by Jackie Morris and Ehsan Abdollahi, Tiny Owl, 2019 (UK), 2020 (US)
I first noticed this book because of its exquisite artwork. Ehsan Abdollahi’s art is rich, lush, with almost touchable texture, made with a mixture of paper dolls and collage (more here), giving a haunting, magical quality to the whole book. The story is a re-telling of the Twelve Dancing Princesses and features all the familiar aspects of the story, the trees of silver, gold and diamond, the boats across to the island, night after night of dancing. Night after night of young men drugged and punished with death. Because, like many fairytales, the Twelve Dancing Princesses is a curious mixture of the ethereally lovely and the callous. But unlike most re-tellings, this version neither ignores that aspect nor writes it out, but rises to meet it.
Our household wrestles with fairytales. I’ve discussed them here and here on this blog. Even our three-year old daughter who loves them – lives in one – is well aware of their difficult aspects. ‘Because a daddy doesn’t give his daughter away for some salad!‘ she says. I hasten to reassure her, ‘That would be crazy’, we say. With this book, the ending is satisfying in a human way.
The soldier is no longer a man arriving at a palace, hoping to marry a princess, but ‘weary from war’ ‘ears deafened by guns’. When so many children’s stories, including many we enjoy, feature battles and pirates and fighting – even if between good guys and bad guys, it’s a relief to have a story that doesn’t show conflict as the solution, but rather as a source of pain. The book doesn’t belabour it, but the trauma of war is there, including the soldier’s guilt over his own actions.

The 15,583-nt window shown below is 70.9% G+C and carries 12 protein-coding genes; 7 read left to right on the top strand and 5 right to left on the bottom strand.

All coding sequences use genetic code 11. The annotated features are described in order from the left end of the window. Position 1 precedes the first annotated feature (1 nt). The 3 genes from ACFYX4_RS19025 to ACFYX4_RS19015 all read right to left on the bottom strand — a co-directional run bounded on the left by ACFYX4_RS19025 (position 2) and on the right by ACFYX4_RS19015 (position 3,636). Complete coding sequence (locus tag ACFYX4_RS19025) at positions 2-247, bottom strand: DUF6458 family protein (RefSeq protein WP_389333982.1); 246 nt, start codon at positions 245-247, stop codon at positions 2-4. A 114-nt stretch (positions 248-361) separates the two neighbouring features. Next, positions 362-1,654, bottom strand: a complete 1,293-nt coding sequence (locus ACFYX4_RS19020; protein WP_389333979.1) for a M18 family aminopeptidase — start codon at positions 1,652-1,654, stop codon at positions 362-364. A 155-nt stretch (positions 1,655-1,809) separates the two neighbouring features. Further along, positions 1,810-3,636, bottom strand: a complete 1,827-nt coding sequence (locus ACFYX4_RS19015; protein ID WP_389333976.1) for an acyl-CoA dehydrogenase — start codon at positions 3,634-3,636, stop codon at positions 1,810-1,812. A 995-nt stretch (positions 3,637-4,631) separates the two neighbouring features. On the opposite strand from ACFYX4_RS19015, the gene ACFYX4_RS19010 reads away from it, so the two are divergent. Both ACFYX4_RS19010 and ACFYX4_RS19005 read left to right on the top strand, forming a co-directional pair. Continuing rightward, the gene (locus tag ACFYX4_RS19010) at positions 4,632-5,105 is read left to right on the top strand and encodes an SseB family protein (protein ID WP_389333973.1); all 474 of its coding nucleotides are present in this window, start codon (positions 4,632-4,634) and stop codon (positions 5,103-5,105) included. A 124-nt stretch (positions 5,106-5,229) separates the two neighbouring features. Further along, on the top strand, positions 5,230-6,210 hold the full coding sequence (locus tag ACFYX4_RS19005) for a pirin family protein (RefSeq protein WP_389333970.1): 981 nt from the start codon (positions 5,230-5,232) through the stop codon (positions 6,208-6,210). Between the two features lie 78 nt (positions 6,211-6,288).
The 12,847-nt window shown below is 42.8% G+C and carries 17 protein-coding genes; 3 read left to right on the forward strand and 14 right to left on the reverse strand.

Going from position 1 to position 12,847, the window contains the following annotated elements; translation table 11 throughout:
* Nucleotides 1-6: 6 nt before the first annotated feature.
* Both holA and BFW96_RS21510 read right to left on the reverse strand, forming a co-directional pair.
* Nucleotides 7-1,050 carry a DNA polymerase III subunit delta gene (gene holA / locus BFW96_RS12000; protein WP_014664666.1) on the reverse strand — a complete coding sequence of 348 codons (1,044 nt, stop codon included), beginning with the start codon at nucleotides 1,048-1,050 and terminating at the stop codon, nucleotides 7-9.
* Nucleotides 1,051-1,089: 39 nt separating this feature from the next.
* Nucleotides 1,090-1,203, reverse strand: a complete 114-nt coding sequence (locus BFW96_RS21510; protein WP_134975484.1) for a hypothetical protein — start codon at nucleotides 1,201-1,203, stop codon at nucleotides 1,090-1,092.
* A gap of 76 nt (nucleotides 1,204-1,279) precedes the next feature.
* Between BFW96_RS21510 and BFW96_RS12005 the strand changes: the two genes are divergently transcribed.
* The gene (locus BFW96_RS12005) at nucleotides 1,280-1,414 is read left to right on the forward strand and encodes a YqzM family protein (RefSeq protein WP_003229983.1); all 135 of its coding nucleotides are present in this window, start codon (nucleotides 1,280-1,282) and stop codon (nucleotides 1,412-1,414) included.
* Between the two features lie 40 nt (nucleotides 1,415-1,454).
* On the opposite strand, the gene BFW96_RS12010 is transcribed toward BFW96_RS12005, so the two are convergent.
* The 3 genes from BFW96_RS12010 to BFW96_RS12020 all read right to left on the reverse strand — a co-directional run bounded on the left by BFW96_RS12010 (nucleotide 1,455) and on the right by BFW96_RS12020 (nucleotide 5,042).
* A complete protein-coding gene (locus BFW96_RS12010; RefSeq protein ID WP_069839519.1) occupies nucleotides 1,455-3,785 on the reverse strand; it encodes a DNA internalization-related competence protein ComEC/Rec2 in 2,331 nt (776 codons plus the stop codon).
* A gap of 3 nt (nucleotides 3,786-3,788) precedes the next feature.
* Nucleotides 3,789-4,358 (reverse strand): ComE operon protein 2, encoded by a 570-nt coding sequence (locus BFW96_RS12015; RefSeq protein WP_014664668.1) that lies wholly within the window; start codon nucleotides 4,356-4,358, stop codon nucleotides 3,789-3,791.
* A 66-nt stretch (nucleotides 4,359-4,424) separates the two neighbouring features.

The soldier’s encounter with the princesses is framed by his meeting with a woman in the forest who brims with ‘light and life’. Jackie Morris’ language melds the direct narration of classic fairytales with touches of poetry and human feeling. The youngest princess brings the soldier the drugged wine with a ‘smile like frost on glass’. The illustrations and text together give the book a dreamy, otherworldly quality.
It’s the twist at the end that perfects this book for me. The princesses confess to their father and the king offers the soldier one of them in marriage. And the soldier refuses, refuses for their callousness – that they could let men die so they could keep their secret. He walks away, and on the endpapers we see him, almost in sillouette (my daughter’s favourite page), with the woman in the forest, surrounded by roses and fruit, the wealth of nature. Whether or not the princesses could properly be described as murderous in this story, I won’t try to analyse now. But for a fairytale character to reject a princess for her moral choices is refreshing.
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